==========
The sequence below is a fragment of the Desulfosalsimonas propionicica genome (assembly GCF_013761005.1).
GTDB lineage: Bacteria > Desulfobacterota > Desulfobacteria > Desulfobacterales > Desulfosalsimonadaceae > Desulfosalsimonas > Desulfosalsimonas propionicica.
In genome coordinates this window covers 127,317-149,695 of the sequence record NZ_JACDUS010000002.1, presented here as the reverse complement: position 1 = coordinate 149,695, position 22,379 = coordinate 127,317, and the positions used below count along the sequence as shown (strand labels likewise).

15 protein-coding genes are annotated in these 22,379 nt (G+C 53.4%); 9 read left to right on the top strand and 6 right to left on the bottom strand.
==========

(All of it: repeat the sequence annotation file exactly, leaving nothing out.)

The sequence below is a fragment of the Desulfosalsimonas propionicica genome (assembly GCF_013761005.1).
GTDB lineage: Bacteria > Desulfobacterota > Desulfobacteria > Desulfobacterales > Desulfosalsimonadaceae > Desulfosalsimonas > Desulfosalsimonas propionicica.
In genome coordinates this window covers 127,317-149,695 of the sequence record NZ_JACDUS010000002.1, presented here as the reverse complement: position 1 = coordinate 149,695, position 22,379 = coordinate 127,317, and the positions used below count along the sequence as shown (strand labels likewise).

15 protein-coding genes are annotated in these 22,379 nt (G+C 53.4%); 9 read left to right on the top strand and 6 right to left on the bottom strand.